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YOUR HIGHNESS the Crown Prince and Your Highness the Prime Minister, in many countries, especially monarchies, the leader is the government, while the ministers and the rest of the officials implement his directives. Hence, no one casts blame on others for inaction under the pretext that the government’s hands are tied by the parliament.
These authorities are auxiliary to the ruler and are intended for a specific period. The executive authority is directly accountable to the ruler, as well as to the parliament – that is if it is free from diseases related to reform, selfish tendencies, and parliamentary exclusivity in decision-making.
As for the countries in which the ruler leaves the affairs of the country in the hands of his assistants, they fall into the clutches of chaos. This is credited to him and not to the ministers and parliamentarians, because he is responsible in front of the people who pledged allegiance to him when he took over the leadership of the nation.
Even in prestigious democratic countries, the president is held accountable by the people. That is why when frustration increases, governance becomes the goal of the people.
A leader who is keen on the renaissance of his nation is transparent in his communication with people. He announces major development projects and steps, and takes charge of supervising them.
This is what happened in Bahrain, Qatar and the Sultanate of Oman, as well as in the United Arab Emirates, where its president Sheikh Mohammed bin Zayed and his deputy Sheikh Mohammed bin Rashid announce projects and monitors them on the field.
This is also what the Kingdom of Saudi Arabia witnessed since the beginning of King Salman’s accession to power, and the appointment of Prince Mohammad bin Salman as Crown Prince. For example, when Prince Mohammad bin Salman was appointed as the Prime Minister, he announced that Saudi Arabia would be militarily sufficient by up to 15 percent, with aspirations to reach 50 percent.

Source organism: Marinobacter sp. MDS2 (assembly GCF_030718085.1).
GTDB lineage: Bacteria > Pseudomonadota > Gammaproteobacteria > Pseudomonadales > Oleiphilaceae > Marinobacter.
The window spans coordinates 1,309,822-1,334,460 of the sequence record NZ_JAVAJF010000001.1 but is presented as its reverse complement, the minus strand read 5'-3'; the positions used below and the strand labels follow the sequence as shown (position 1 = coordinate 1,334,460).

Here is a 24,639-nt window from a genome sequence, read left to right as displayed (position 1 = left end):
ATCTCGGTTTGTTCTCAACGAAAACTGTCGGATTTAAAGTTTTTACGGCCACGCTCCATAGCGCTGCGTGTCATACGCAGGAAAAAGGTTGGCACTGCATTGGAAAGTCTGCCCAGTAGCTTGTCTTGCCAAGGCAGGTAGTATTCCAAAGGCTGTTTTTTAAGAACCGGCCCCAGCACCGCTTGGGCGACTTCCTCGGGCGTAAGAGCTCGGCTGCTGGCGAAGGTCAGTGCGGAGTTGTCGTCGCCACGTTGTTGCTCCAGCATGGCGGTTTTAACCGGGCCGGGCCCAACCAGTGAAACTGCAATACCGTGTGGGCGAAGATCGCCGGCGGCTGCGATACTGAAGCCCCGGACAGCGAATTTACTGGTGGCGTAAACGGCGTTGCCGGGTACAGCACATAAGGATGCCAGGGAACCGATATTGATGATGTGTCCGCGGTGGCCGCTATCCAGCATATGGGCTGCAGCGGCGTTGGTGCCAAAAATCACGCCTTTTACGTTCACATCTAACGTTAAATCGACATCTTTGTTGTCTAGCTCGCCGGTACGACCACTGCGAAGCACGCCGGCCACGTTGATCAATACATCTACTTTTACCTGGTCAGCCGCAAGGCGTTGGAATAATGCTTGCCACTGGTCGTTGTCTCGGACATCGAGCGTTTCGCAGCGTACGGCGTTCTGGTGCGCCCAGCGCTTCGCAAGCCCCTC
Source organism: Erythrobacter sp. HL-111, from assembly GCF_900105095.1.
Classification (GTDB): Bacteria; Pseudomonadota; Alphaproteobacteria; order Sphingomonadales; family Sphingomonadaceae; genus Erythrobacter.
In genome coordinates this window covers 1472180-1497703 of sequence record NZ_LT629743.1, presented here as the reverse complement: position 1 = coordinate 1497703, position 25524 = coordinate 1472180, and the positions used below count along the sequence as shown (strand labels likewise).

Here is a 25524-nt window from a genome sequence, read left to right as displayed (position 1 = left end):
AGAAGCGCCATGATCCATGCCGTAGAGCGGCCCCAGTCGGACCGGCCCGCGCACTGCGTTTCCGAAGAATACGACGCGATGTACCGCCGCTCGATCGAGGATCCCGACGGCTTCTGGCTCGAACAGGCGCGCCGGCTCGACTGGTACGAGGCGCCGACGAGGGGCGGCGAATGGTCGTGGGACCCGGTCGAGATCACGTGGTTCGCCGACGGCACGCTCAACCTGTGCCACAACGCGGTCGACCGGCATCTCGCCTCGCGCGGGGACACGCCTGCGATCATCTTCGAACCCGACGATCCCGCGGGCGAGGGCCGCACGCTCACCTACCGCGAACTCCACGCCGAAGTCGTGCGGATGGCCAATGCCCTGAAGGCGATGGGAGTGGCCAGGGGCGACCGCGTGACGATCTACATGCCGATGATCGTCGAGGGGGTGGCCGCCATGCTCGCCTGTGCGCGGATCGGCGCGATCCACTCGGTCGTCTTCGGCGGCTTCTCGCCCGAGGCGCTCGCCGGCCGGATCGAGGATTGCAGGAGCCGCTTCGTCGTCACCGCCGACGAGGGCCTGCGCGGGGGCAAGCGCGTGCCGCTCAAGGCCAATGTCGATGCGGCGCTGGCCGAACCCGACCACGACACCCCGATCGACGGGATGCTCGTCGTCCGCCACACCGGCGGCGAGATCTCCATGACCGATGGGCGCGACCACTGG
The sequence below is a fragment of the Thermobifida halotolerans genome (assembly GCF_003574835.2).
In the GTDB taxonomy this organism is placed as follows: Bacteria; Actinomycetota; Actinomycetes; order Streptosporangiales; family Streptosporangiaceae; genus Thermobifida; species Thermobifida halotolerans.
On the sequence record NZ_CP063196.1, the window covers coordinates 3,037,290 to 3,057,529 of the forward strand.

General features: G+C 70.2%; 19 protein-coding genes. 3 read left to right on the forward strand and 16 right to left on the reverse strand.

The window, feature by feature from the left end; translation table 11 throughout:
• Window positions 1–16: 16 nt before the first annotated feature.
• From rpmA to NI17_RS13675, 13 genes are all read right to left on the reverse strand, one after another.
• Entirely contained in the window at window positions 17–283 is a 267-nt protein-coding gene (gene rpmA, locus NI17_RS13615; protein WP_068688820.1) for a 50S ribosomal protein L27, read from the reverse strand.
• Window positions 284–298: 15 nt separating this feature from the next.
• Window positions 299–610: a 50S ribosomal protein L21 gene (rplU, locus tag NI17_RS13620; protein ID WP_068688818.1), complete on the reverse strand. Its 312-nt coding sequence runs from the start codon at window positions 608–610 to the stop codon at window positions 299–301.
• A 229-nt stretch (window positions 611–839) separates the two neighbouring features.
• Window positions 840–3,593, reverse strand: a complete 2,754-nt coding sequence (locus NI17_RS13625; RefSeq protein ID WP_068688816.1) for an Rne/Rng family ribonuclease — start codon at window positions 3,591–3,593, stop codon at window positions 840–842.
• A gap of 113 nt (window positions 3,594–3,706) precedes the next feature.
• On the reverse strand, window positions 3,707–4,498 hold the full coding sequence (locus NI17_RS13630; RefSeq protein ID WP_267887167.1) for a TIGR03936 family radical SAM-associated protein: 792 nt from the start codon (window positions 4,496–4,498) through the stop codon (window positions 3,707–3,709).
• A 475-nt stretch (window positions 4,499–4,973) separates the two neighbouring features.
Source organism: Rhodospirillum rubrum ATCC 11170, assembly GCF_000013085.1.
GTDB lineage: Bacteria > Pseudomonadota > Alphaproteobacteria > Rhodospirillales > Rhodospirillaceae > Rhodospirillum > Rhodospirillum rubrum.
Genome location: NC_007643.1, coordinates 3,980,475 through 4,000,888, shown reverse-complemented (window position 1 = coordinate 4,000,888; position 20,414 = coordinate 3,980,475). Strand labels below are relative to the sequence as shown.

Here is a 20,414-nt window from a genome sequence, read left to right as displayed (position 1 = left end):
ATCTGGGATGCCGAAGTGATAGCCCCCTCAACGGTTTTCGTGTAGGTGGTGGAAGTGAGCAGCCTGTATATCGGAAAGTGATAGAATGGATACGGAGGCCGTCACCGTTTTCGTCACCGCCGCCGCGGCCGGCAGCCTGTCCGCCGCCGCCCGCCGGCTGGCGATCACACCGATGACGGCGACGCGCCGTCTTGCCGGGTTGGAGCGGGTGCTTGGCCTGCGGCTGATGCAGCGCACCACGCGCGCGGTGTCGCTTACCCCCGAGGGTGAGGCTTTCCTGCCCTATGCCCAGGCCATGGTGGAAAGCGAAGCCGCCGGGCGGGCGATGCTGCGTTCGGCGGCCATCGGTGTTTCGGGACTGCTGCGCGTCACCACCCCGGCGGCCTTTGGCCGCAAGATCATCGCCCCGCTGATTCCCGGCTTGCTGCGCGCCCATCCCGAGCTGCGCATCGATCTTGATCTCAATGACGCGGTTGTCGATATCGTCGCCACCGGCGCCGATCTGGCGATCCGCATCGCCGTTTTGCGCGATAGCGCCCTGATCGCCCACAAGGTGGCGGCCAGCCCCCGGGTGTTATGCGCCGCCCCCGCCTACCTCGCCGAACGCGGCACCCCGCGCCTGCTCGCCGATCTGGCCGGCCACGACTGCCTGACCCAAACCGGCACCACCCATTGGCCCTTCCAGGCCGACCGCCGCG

Your Highnesses, in the past three decades, Kuwait appeared to live on a planet isolated from the world.
Development projects have come to a halt. The country closed its doors to everyone. It has not enjoyed any serious investment opportunities, and the investors in the country began migrating to other countries where they found great facilities.
All this was due to the MPs’ intrusion and their control over the decision of the executive authority, which appeared weak and unable to defend itself and its programs. That is why the Dow Chemical project was botched, after which one of the neighboring countries benefited from it, and started generating billions of dollars.
Other examples are the “northern oil fields”, which could have generated hundreds of billions for Kuwait and provided 20,000 job opportunities, the Silk City and the northern economic zone project, and the transformation of the islands into tourist areas.
All these led to a great disaster. All of those lucrative projects were suspended by some backward-minded parliamentary voices seeking to consolidate medieval culture in the Kuwaiti society. They also prevented metro projects and the development of local industries, They curbed the building of labor cities, and they closed the entertainment facilities by force or by “wasta” or through deception.
The rate of Kuwaitis spending on overseas travel has become one of the highest in the region. They are also the ones who spoiled education, health, and administration.
In all of these and other projects related to development, progress and national revival, and the launching of the economic wheel, the ruler was responsible in front of the people, because there was accountability for neither the successive weak governments nor for the parliaments that threw the responsibility on the executive authority.
Rather, parliamentarians sought on many occasions to portray the government as weak and responsible for its retreat, which were suspicious arguments that used to hide many malicious objectives behind them.
Your Highnesses, the leadership’s power and prestige are the prestige of the state and the strength of its decision. Kuwait can only get rid of the heavy legacy through firm decisions, and a clear humanitarian economic and administrative vision. All constitutional authorities are under the microscope of the leadership follow-up.
By Ahmed Al-Jarallah
Editor-in-Chief, the Arab Times